Things to do the First Day with a Foster Child28 March, 2019
This is the second post in our Handy Guide to a Successful First Placement, sharing great advice from our experienced foster carers about important things to do on the first day with a foster child to help them feel settled.
The day you’ve been waiting for is finally here; you’re about to have your first foster child arrive at your home. You’ve read our advice on how to prepare for a foster child and are just waiting for your doorbell to ring.
But what important things you should do on the first day with a foster child to help them settle?
Greet Them with Warm Smiles
Never underestimate the power of a smile. Tell them how much you’ve been looking forward to meeting them and that if they need anything, they should just ask.
Plan a Quiet Day
Keep the first day quiet and give them a chance to explore the house and get to know you and your immediate family first. Depending on their school, you could perhaps plan something low key for the following day.
Give Them a Tour of Your Home
Firstly, show them where the toilet is, as after the drive to your home, they may need to go but are afraid to ask. Then you can show them around the rest of your home and let them see their bedroom.
Make sure you don’t miss some of the less important things that you may overlook; allow them to peek inside the kitchen cupboards and see all the food, point out the loft hatch and explain what’s up there and let them take a look in the cupboard underneath the stairs. We don’t always know what’s going on in a child’s mind and doing this may just help to reduce some of their anxiety.
Allow Them to Be Alone
The day is likely to have been very traumatic for the young person, so be understanding if they want to spend some time alone in their bedroom. Just make sure they know that they can come down whenever they’re ready and sit and chat, or even just watch tv together. It’s completely up to them.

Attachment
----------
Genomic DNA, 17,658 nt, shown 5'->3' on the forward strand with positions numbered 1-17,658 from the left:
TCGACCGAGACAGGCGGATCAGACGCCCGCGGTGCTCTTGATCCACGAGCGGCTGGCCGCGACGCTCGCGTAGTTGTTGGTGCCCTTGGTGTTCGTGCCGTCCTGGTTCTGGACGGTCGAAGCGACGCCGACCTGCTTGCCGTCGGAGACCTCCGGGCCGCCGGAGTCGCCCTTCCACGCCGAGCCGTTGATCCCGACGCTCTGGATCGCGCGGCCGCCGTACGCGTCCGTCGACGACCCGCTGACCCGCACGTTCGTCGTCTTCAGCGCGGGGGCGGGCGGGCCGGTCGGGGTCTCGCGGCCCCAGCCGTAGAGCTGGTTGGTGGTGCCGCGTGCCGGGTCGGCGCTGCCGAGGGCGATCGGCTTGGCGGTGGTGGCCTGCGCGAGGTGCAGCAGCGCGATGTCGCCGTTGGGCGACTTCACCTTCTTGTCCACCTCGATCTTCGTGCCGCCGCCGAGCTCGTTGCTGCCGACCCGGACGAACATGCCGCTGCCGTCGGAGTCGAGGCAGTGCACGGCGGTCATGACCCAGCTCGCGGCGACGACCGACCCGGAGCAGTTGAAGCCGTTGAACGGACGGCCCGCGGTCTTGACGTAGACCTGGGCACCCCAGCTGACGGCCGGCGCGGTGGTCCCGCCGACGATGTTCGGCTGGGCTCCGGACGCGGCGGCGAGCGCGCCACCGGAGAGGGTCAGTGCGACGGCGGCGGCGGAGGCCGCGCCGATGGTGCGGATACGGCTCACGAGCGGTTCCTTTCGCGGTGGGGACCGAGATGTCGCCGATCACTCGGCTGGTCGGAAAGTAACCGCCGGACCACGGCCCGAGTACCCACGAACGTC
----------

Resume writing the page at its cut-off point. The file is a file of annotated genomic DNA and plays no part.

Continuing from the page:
Sometimes after a little alone time, encouraging them down with a drink and a snack or to watch a film, can help encourage them to join the family.
Be Sensitive About Their Possessions
Many children will arrive at your home with very little. Be conscious that a dirty old teddy bear may be one of the only things connecting them to the world they’ve just been taken away from. Don’t try to replace it, throw it away or even clean it – it’s the only constant in a world of unknown and will offer them some comfort.
Talk About Food
Food is very important to a child in care, particularly if there’s been a history of neglect. So, ask them about their favourite foods and whether there’s anything they don’t like. Don’t forget to reassure them that there is plenty of food for everyone.
Don’t Give Too Much Choice
Making a decision on things like what to eat, watch or play may be a skill that this young person hasn’t ever had to learn. Always keep choices to 2 or 3 things, so it’s not completely overwhelming.
Relax with the House Rules
If certain rules are in your home are important to you, such as taking outdoor shoes off at the front door, then you can share these rules with the young person but remember some children will not have had rules before, so this will all be very new for them.
On the first day, the child just needs to know that they can trust you. Long-term expectations can be discussed over time with yourself, the young person and maybe even your Supervising Social Worker.
Get Your Own Children or Grandchildren Involved
The first day can be very upsetting for the young person coming into your home. Something as simple as having another child in the house to show them around or play a quiet game with, can help reduce the stress of the day.
Don’t Force Them to Sit & Eat with You
If the child doesn’t want to sit around the table at mealtimes, that’s fine. Give them space and allow them to eat their meal alone. Over time, you’ll gain their trust and may find them wanting to sit with you at mealtimes.
Ask How They Prefer to Sleep
Before putting them to bed, ask how they like to sleep; you may find they’re scared of the dark and would like a night light switched on, or maybe prefer to sleep with the door open. Also, talk to them about any normal house noises to help settle any nerves.
We hope you’ve found our advice useful and feel more confident about your first foster placement. Remember, we’re here to support you every step of the way, so if you have any questions, please get in touch with your local team or Supervising Social Worker.
We previously shared advice on how to prepare for a foster child. Next in the series, we offer tips to help you support your own children when you start fostering.